Yesterday, June 20th, was the first day of summer. Officially it was at 11:24pm, Central Standard Time, where I live. If you live much east of here, it was this morning, on June 21st.
Traditionally, in the Christian world, it marks the birthday of John the baptist, although it is usually celebrated a few days later, depending on when the solstice actually occurs. It’s six months later than the birth of his cousin Jesus, whose birthday is celebrated a few days after the winter solstice.
When Jesus went to John to be baptized, John said, “He must increase, but I must decrease” (John 3:30), which is to say that, after Jesus is born, days get longer, after John is born, days get shorter. Jesus, after all, has all the attributes of many pagan sun gods.
Christianity is notorious for having adapted much of pagan mythology, holidays, customs, well, really, nearly all of paganism into Christianity. Twelve Greek gods, twelve apostles, all the same holidays, Churches built on top of the foundations of pagan temples, the which were torn down by Christian monks: the list is near endless. So, from whence was John the baptist derived?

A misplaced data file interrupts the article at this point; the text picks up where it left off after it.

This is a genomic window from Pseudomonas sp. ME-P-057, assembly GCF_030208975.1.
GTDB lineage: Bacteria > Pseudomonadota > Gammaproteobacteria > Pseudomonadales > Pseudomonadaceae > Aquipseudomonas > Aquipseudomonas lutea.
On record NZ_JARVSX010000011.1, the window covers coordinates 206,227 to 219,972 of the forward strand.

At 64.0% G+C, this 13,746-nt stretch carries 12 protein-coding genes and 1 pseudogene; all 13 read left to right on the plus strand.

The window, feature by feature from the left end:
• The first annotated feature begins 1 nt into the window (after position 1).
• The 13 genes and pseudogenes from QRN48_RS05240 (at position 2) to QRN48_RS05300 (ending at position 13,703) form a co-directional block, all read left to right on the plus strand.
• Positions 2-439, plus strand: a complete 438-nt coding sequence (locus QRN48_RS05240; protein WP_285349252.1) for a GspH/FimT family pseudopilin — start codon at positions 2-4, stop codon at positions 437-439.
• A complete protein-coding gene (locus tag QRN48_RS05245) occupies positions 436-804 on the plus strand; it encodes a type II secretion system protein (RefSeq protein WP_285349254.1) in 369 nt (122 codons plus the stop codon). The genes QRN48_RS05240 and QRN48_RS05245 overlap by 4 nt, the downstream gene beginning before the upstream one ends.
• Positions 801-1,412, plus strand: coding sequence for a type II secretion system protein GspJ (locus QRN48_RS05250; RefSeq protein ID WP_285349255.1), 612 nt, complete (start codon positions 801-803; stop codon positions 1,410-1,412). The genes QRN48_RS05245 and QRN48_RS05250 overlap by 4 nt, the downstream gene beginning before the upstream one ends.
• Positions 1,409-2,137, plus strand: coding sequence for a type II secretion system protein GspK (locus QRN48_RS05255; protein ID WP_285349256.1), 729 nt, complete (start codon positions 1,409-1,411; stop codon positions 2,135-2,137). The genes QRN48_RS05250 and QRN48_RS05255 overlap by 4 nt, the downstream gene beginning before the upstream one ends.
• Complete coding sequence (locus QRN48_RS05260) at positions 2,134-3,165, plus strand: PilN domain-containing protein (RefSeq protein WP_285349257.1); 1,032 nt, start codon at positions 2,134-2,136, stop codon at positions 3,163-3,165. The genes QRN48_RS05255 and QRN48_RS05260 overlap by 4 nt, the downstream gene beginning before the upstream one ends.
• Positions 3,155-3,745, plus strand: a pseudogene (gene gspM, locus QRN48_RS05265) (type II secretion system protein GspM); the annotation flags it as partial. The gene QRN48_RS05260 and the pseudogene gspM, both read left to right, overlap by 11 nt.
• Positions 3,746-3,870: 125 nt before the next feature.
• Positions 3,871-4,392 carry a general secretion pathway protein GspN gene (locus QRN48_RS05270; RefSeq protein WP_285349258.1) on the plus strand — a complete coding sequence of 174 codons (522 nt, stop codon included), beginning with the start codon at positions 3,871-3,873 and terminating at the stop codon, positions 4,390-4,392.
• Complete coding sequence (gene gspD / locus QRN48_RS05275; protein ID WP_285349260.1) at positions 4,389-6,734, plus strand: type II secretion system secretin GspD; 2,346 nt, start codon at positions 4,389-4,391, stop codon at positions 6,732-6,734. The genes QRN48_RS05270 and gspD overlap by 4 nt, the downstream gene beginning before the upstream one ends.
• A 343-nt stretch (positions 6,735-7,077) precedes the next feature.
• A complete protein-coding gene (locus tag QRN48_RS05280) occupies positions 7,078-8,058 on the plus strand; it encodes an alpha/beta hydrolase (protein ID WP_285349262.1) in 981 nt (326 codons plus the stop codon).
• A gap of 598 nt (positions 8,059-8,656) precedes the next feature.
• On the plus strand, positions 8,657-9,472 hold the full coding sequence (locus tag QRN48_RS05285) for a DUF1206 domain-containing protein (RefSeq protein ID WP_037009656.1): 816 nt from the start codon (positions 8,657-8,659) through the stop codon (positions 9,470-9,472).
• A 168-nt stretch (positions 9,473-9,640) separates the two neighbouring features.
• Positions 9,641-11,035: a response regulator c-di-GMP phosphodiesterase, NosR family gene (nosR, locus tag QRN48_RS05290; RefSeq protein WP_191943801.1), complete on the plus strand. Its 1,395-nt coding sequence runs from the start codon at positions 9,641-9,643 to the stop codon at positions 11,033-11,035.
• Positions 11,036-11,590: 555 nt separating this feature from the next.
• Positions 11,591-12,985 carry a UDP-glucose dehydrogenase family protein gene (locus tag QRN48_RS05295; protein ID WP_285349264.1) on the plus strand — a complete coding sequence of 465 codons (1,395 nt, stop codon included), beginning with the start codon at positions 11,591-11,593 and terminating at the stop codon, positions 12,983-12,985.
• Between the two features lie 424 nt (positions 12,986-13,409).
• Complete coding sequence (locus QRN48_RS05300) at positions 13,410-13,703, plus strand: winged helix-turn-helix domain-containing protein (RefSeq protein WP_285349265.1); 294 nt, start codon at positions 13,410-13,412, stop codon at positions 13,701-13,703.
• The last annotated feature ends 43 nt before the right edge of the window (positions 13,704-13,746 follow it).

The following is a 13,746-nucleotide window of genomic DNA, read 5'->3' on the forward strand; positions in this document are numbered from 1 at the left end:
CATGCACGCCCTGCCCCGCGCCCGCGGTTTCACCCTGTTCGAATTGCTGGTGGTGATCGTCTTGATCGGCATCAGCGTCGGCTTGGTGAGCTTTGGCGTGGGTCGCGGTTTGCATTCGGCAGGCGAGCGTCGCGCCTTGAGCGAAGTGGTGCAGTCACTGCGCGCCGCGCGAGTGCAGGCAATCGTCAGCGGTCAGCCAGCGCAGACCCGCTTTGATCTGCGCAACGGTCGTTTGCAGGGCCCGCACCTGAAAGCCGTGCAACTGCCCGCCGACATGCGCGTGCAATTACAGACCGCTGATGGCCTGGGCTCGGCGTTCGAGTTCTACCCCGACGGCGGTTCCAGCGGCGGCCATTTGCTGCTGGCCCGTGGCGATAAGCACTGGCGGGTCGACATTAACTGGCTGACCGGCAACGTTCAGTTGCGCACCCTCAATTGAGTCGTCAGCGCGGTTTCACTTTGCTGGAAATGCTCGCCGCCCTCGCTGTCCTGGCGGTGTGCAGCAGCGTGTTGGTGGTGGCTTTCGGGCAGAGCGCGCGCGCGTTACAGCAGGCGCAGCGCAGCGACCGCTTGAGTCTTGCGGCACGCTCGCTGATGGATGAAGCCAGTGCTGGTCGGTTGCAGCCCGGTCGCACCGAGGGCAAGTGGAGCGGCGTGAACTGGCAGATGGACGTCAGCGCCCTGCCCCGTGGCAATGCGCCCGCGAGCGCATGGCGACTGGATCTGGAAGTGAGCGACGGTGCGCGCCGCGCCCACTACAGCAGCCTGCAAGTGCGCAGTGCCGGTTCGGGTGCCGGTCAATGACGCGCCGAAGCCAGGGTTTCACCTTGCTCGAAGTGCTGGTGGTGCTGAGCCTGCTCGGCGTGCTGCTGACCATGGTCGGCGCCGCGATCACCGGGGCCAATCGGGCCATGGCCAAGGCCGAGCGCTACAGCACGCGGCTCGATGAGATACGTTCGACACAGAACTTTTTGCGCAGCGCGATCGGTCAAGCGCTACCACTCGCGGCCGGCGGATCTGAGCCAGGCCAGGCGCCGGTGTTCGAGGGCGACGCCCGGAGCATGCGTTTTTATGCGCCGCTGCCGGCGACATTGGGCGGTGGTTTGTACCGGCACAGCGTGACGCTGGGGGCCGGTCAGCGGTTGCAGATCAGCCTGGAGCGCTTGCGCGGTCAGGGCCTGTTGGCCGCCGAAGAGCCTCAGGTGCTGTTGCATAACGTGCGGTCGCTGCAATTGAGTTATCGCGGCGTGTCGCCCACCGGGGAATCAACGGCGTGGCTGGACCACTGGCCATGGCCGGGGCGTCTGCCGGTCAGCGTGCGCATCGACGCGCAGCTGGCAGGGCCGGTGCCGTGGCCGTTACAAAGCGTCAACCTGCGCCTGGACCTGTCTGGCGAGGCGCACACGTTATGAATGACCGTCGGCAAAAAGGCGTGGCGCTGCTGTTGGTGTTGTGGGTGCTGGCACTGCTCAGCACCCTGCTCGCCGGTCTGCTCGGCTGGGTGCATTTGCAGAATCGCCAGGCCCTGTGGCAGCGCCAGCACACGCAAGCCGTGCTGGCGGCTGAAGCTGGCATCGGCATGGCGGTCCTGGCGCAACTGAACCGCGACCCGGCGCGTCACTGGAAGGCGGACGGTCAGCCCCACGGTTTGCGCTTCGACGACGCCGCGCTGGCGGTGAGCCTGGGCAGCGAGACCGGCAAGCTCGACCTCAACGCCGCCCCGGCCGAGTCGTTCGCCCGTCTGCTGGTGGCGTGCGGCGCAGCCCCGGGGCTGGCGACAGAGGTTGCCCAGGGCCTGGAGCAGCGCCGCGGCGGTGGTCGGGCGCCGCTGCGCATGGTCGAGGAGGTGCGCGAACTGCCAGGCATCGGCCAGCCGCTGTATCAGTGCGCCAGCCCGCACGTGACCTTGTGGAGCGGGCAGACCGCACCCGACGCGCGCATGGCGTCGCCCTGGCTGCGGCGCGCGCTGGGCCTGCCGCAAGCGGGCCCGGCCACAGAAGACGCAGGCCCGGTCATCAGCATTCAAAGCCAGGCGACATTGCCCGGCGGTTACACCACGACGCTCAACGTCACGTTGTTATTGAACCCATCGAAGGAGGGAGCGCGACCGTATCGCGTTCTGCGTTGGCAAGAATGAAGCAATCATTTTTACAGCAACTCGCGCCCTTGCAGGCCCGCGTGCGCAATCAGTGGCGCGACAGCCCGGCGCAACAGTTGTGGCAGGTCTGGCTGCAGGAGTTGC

The answer is in the etymology of his name. John comes from the Latin Johannes, which comes from the Greek Ioannes, which in Hebrew is Yohanon, all of which comes from Oannes. Oannes was the Mesopotamian god of water and wisdom, whose worship included baptism. Oannes was depicted as half man and half fish and was also known as Dagon. The odd hat called a miter, worn by Christian cardinals, is a stylized fish head, and was worn by the priests of Dagon.
So, Jesus, the sun god, is baptized by Oannes, the water god. The great mythologist, Joseph Campbell wrote,” Several scholars have suggested, therefore, that there was never either John or Jesus, but only a water-god and a sun-god.”
So let’s honor both today, both sun and water. Get out your sprinklers, your super soakers, your slip n’ slides! Fill up some water balloons and baptize your neighbors!
First shared on the Squatcher’s Lounge Podcast:
For the reading impaired, an audio version of this quasi theory may be found here: